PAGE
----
The long way through Software Craftsmanship

Logging is a feature

Apr 19, 2015 - 3 minute read - Comments - logginglogfeaturehypothesisclientchallengesplunk

At a client, we’re facing this challenge: we cannot access production logs, as we don’t have access to production environments. The solution we’ve chose is to implement the logging component as a layer on top of Splunk. This formatter layer –per component– accesses a generic layer –for the whole company– that accesses splunk. In this manner, it is very easy to reuse the splunk connection and configuration and inject mocks. Also helps with the local environment: you always log to console (even if in production you don’t have access to it) and can disable this in local, not needing a local splunk installation.

Talk: Simplicity matters

Apr 18, 2015 - 1 minute read - Comments - clojurerich-hickeytalkkeynoterails-conf

I’ve seen this video by Rich Hickey: “Simplicity matters”, taken from Manuel Rivero’s google plus’ site here are my notes: the software is the elephant do more, do it differently, do it better complexity of the elephant is going to dominate what you can do your ability to reason about your program is critical design is about pulling things apart become familiar by learning, trying “We can be creating the exact same programs out of significantly simpler components”.

The Guardian of the Source

Apr 17, 2015 - 2 minute read - Comments - craftsmanshipguardiansourcevalueadded-valuepull-requestclientguardian-of-the-sourcecollaborationanalogysocrasandro-mancuso

Overheard today at the office, while they were discussing the approval of a pull request: [Pull request reviewer] - I’m sorry, can’t approve this: I don’t really agree with this design. Isn’t there an alternative for this? [Pull request author] - [redacted], of course you don’t, you’re the guardian of the source [PR reviewer] - Well, sometimes I’m a bit picky about introducing bad code into our codebase. This has made me think about Gandalf blocking the path of Balrog Demon, shouting “you shall not pass” while on top of the bridge.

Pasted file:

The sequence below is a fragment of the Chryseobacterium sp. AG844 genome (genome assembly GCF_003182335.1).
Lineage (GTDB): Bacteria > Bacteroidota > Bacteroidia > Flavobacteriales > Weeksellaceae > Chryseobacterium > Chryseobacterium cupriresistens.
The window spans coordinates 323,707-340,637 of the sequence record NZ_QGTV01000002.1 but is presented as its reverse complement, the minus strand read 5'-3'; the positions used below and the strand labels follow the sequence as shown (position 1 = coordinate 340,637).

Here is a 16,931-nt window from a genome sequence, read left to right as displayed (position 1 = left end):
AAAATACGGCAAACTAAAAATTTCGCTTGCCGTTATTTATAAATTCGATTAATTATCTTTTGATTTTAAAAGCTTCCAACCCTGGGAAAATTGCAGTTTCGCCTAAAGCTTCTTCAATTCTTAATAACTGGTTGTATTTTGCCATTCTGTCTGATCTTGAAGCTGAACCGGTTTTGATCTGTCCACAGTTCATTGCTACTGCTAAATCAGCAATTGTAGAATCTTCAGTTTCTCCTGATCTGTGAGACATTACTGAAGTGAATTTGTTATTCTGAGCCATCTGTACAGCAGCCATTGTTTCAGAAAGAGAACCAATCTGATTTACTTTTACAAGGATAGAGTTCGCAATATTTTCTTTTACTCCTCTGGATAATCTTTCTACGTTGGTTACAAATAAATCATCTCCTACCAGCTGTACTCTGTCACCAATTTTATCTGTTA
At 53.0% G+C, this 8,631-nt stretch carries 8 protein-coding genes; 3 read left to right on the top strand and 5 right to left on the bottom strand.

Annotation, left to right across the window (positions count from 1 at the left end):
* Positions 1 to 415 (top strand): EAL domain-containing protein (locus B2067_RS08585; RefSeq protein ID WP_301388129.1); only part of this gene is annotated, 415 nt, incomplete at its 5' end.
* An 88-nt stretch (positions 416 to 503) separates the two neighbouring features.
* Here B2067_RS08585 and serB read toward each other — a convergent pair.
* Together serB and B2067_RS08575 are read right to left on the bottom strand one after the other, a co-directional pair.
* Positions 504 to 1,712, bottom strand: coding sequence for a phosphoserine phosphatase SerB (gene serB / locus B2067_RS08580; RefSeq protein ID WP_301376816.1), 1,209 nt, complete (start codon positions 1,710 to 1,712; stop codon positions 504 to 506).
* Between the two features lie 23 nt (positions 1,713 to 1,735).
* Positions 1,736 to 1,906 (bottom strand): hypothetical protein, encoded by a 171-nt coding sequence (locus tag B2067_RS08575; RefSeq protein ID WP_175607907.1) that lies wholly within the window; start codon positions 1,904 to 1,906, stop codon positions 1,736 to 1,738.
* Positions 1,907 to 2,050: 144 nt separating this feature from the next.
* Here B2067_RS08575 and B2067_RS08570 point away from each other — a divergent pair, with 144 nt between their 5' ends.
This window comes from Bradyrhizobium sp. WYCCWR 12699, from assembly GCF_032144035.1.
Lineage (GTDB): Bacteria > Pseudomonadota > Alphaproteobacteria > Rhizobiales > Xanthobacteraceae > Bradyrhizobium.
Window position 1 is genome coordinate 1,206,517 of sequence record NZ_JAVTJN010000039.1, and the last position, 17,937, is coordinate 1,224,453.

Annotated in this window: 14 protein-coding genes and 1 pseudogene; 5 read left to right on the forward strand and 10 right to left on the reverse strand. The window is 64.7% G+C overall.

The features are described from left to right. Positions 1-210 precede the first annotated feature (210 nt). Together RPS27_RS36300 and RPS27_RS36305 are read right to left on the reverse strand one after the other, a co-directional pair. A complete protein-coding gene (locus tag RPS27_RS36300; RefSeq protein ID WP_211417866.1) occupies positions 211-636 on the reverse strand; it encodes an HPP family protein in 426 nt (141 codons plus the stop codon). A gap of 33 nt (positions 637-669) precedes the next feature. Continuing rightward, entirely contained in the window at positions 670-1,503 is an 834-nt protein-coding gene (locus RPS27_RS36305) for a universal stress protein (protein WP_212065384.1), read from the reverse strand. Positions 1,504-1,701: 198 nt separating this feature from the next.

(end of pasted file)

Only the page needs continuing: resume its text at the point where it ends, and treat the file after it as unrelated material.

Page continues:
Inserting clojure code in octopress

Apr 14, 2015 - 1 minute read - Comments - metaoctopressbloggingcodelispclojure

Inserting this code in the blog: ```clojure (defn all-access[k] (let [{:keys [a b] :as k}] (do a) (do (:b k)))) ``` the octopress processor throws the error: Error: Pygments can't parse unknown language: clojure Error: Run jekyll build --trace for more information. A solution would be to include it as lisp code: ```lisp (defn all-access[k] (let [{:keys [a b] :as k}] (do a) (do (:b k)))) ``` this is an example:

Destructuring as a refactor in Clojure

Apr 14, 2015 - 1 minute read - Comments - clojurerefactordestructuringparallel-change

Manuel has taught us today about the default value while destructuring: The following example illustrates the use of an :as directive to bind a local with the entire map. user=> (def point {:x 5 :y 7}) #'user/point (let [{:keys [x y] :as the-point} point] (println "x:" x "y:" y "point:" the-point)) x: 5 y: 7 point: {:x 5, :y 7} We’ve now seen the :as directive used for both vectors and maps.

Redesign as a new TDD phase

Apr 13, 2015 - 2 minute read - Comments - redesigntddtheory

In the last TDD workshop (experience report here), a conversation with Gary McLean Hall introduced to me this new concept of “Redesign” as a TDD phase. Concept As Gary introduced it to me1, it is a phase that might appear after refactor. It is about changing the outside design without changing the expected behavior. I thought this was also included in the refactor phase. How I do redesign I usually do this “changing of the outside design” by applying a series of refactors 2 to the production code but not changing the test code; using a bridge / adapter to get to the new API from the old one.